Friday, January 13, 2006



Robert Burton, Anatomy of Melancholy
In general, "as the heaven, so is our life, sometimes fair, sometimes overcast, tempestuous, and serene; as in a rose, flowers and prickles; in the year itself, a temperate summer sometimes, a hard winter, a drought, and then again pleasant showers: so is our life intermixed with joys, hopes, fears, sorrows, calumnies: Invicem cedunt dolor et voluptas," there is a succession of pleasure and pain.
A series of quotations, as so often in Burton. The first apparently comes from a letter of Justus Lipsius (Joost Lips):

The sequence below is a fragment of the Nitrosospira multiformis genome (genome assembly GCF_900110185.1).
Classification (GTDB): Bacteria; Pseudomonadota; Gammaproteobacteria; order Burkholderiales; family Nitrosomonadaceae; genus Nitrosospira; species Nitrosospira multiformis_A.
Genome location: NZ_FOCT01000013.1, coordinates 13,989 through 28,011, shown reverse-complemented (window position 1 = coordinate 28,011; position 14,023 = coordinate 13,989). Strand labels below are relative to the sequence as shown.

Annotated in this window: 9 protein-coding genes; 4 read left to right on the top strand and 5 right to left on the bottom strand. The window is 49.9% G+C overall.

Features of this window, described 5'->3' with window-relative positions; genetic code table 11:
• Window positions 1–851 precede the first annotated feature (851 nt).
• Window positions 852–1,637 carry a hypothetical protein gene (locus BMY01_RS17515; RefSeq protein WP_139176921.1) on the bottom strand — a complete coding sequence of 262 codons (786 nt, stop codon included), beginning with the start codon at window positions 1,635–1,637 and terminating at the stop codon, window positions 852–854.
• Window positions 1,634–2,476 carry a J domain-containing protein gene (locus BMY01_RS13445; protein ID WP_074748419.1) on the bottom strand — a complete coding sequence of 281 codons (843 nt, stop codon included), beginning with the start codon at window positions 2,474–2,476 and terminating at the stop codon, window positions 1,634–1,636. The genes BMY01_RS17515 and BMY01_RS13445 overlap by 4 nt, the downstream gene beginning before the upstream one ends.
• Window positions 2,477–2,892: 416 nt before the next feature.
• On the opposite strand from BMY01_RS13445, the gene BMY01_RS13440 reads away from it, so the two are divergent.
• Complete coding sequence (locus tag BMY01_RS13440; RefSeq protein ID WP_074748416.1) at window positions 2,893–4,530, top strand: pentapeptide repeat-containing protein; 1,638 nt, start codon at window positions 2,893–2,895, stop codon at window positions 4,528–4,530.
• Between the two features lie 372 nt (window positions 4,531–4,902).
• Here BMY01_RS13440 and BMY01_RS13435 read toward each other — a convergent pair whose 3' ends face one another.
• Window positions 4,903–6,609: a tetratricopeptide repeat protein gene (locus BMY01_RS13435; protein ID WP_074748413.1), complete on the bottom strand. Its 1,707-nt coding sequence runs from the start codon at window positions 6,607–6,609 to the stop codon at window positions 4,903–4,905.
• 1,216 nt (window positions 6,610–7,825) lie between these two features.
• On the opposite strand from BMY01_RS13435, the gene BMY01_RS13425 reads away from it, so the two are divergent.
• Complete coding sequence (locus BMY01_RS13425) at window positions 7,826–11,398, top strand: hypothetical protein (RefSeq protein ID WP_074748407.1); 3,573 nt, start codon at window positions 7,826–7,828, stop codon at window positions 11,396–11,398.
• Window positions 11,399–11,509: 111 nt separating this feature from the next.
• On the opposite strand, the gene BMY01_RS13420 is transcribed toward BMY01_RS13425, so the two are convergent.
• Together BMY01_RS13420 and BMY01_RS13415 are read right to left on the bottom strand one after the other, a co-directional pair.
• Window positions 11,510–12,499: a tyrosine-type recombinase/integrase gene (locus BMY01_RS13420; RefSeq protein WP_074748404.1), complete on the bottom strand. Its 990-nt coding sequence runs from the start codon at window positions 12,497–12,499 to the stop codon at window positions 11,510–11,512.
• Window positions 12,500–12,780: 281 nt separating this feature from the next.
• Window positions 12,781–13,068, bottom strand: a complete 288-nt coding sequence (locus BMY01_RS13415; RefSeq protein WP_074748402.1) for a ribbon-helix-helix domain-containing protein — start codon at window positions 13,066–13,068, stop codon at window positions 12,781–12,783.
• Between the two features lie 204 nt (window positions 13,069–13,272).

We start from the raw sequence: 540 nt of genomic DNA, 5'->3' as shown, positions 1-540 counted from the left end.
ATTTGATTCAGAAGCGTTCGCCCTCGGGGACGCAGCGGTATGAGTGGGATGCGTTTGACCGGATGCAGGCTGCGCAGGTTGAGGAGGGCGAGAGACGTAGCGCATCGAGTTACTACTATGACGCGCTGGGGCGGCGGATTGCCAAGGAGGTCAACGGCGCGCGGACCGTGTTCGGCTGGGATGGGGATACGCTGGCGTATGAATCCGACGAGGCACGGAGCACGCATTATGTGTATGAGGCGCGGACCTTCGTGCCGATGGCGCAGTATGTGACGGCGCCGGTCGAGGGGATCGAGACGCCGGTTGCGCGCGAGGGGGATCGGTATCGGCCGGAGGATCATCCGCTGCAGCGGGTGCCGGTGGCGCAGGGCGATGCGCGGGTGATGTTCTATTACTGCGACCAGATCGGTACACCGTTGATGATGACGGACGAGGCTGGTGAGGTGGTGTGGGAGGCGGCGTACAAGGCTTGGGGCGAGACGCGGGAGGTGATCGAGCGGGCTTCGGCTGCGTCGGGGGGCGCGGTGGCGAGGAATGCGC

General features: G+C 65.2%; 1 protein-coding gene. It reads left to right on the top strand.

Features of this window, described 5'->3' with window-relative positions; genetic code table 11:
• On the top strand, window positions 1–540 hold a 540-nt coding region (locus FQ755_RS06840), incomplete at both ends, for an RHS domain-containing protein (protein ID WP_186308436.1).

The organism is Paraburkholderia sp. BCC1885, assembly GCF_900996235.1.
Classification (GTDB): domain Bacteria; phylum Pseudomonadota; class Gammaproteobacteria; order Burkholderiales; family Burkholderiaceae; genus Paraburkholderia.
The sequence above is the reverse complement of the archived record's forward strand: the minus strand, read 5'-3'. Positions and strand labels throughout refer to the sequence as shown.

ut coelum, sic nos homines sumus: illud ex intervallo nubibus obducitur et obscuratur. in rosario flores spinis intermixti. vita similis aeri, udum modo, sudum, tempestas, serenitas: ita vices rerum sunt, praemia gaudiis, et sequaces curae.
How should one construe praemia gaudiis here? Lipsius himself echoes Lucretius 2.48 (curaeque sequaces = dogging cares).

The second quotation comes from a play by Seneca (Thyestes 596-597):
No lot lasts long; pain and pleasure in their turn pass away; pleasure is shorter.

nulla sors longa est; dolor ac voluptas
invicem cedunt; brevior voluptas.

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